I’m not often thankful for Bill O’Reilly. He’s a bad guy with bad opinions who does bad stuff to women. But today, I’m thankful.
His rage virus spasm of an essay has laid bare the emptiness at the heart of the pro-gun movement. By penning a sloppy, lazy essay, he shows how little of an argument there is for our lax gun laws.
In his “Bill’s Message of the Day,” “Mass Murder in Las Vegas,” published on Oct. 2 on Billoreilly.com, O’Reilly addressed the day’s awful mass shooting with 346 haphazardly assembled words. A full paragraph of the essay is a bland recitation of the killing that contains no empathy and adheres to few rules of grammar.
I puzzled over the sentence “When it was all over, more than 50 human beings lay dead, 400 plus wounded” for a while, wondering why he wrote “human beings” instead of “people” and how anyone could let the slapdash laziness of the phrase “400 plus wounded” get published on the internet.
The essay has been getting some negative attention for a sentence close to the end where O’Reilly contends that “this is the price of freedom.” It seems heartless, sure, but I think outraged essayists are missing the point. It’s also mindless.
There was no thought put into it. It’s the work of an air-brained TV pundit in auto-pilot.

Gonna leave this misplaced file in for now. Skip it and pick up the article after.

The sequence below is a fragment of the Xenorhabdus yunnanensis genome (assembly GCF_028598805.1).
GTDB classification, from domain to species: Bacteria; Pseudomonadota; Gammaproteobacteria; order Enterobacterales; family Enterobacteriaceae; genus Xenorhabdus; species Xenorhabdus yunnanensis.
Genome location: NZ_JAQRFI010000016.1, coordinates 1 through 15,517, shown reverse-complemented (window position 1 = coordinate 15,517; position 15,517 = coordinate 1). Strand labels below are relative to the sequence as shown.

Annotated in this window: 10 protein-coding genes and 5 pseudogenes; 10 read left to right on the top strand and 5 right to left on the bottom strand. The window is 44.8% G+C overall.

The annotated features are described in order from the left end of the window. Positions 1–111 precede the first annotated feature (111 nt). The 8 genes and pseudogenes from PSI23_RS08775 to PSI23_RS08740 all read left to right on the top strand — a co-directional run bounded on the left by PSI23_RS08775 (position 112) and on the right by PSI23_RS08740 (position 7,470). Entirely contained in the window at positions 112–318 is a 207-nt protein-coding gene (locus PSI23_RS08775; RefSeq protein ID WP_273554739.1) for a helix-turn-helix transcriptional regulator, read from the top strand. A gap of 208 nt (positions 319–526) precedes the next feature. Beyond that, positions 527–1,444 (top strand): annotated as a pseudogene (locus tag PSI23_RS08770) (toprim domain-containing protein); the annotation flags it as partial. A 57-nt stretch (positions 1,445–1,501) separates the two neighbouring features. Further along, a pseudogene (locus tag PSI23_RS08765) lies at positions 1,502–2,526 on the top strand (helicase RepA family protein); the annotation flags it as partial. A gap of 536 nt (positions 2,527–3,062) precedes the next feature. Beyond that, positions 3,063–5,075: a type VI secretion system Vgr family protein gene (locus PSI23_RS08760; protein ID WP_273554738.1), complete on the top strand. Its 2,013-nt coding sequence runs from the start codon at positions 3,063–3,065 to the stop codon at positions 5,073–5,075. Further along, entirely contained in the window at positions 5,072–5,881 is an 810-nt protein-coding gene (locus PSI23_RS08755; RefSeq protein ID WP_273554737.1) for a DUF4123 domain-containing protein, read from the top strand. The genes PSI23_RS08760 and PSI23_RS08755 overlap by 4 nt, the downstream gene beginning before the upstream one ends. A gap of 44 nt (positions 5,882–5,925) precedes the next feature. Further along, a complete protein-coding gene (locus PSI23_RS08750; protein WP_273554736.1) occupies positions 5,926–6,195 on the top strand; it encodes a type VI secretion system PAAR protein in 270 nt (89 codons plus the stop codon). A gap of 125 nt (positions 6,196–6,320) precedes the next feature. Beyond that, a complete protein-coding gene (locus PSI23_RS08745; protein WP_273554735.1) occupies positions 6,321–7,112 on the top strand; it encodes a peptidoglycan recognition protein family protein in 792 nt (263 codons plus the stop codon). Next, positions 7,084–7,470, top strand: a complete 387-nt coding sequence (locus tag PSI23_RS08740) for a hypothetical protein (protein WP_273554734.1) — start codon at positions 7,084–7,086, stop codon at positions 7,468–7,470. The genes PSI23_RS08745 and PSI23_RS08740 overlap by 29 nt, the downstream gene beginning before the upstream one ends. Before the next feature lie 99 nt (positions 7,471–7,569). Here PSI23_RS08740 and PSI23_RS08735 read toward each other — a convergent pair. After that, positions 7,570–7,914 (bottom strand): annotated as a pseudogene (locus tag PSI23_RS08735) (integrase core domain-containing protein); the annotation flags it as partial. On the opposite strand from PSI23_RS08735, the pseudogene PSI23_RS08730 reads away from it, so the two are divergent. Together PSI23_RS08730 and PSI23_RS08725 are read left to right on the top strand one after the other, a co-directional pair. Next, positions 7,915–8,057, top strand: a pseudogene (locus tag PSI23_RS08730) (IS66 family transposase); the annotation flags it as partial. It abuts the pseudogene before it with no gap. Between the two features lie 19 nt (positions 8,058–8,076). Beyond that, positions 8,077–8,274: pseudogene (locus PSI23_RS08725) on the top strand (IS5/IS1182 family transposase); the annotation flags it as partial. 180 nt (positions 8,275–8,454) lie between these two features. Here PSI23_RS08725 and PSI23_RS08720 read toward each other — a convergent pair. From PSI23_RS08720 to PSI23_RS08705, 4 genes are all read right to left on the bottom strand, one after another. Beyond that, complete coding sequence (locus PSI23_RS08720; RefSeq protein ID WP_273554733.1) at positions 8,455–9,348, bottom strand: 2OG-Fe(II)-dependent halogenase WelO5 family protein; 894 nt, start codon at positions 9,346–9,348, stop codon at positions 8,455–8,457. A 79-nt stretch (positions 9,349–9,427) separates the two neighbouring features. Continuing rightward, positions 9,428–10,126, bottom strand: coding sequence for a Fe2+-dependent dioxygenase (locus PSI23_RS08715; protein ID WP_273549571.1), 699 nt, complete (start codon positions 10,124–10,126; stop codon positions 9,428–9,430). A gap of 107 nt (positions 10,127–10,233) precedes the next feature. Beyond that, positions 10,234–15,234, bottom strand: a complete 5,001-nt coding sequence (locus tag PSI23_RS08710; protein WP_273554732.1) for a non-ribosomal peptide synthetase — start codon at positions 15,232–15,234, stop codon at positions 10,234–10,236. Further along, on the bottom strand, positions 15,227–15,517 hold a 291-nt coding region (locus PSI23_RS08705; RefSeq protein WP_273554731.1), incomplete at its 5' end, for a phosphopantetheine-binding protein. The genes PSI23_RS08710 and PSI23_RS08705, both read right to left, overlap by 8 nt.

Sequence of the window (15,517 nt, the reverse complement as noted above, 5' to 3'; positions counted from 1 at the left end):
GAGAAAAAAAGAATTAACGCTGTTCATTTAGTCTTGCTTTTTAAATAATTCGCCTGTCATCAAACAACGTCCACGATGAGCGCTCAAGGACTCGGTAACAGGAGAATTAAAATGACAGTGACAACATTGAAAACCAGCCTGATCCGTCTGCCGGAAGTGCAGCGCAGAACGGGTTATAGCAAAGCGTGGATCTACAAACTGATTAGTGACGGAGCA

It’s an attempt to apply evenhanded punditry to a situation where evenhandedness has no right to exist. He’s trying to to balance both sides but, as one side is defending the murder weapons of a mass murder, there’s no balance to be had.
And focusing on that weird rhetorical hiccup obscures a bigger problem: his commonly held misunderstanding of the second Amendment, writing that the NRA’s favorite part of the Bill of Rights “is clear that Americans have a right to arm themselves for protection. Even the loons.”
Nope. As Matt Taibbi noted in Rolling Stone, “the actual Second Amendment argument is probably a canard anyway, given that it protects the rights of citizens to bear arms within the context of a ‘well-regulated militia.’”
Bill O’Reilly has always been stupid and mean but his stupidity and mean-spiritedness finally serve a laudable purpose. His gibberish sentences like “public safety demands logical gun laws but the issue is so polarizing and emotional that little will be accomplished as there is no common ground” accidentally said something good. Yes, it’s delightfully hypocritical that someone who became a billionaire shouting on TV thinks an issue is too emotional.
But more importantly, he’s showing the rot at the heart of the status quo.